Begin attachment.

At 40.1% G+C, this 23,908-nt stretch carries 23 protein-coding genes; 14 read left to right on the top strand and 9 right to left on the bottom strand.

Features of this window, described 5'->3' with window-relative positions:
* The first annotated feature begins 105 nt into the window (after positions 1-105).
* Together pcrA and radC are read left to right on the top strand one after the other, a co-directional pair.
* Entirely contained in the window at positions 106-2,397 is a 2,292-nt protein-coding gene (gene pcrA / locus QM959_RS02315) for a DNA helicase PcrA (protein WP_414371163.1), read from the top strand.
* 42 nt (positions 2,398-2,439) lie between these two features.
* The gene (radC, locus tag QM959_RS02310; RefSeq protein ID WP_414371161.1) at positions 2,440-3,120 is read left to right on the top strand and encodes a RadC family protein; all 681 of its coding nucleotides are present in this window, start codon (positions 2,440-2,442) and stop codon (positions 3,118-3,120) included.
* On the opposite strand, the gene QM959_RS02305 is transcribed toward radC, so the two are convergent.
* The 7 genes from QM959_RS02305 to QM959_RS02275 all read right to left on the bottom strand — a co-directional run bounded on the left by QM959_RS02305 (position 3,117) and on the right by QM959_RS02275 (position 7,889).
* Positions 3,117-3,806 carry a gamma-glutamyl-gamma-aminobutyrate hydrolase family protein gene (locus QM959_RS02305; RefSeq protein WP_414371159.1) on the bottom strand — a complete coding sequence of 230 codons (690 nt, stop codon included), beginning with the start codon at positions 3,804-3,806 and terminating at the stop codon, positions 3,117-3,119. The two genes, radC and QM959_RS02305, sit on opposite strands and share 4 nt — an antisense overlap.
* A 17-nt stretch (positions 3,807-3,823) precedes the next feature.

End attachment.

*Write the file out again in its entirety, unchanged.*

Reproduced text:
At 40.1% G+C, this 23,908-nt stretch carries 23 protein-coding genes; 14 read left to right on the top strand and 9 right to left on the bottom strand.

Features of this window, described 5'->3' with window-relative positions:
* The first annotated feature begins 105 nt into the window (after positions 1-105).
* Together pcrA and radC are read left to right on the top strand one after the other, a co-directional pair.
* Entirely contained in the window at positions 106-2,397 is a 2,292-nt protein-coding gene (gene pcrA / locus QM959_RS02315) for a DNA helicase PcrA (protein WP_414371163.1), read from the top strand.
* 42 nt (positions 2,398-2,439) lie between these two features.
* The gene (radC, locus tag QM959_RS02310; RefSeq protein ID WP_414371161.1) at positions 2,440-3,120 is read left to right on the top strand and encodes a RadC family protein; all 681 of its coding nucleotides are present in this window, start codon (positions 2,440-2,442) and stop codon (positions 3,118-3,120) included.
* On the opposite strand, the gene QM959_RS02305 is transcribed toward radC, so the two are convergent.
* The 7 genes from QM959_RS02305 to QM959_RS02275 all read right to left on the bottom strand — a co-directional run bounded on the left by QM959_RS02305 (position 3,117) and on the right by QM959_RS02275 (position 7,889).
* Positions 3,117-3,806 carry a gamma-glutamyl-gamma-aminobutyrate hydrolase family protein gene (locus QM959_RS02305; RefSeq protein WP_414371159.1) on the bottom strand — a complete coding sequence of 230 codons (690 nt, stop codon included), beginning with the start codon at positions 3,804-3,806 and terminating at the stop codon, positions 3,117-3,119. The two genes, radC and QM959_RS02305, sit on opposite strands and share 4 nt — an antisense overlap.
* A 17-nt stretch (positions 3,807-3,823) precedes the next feature.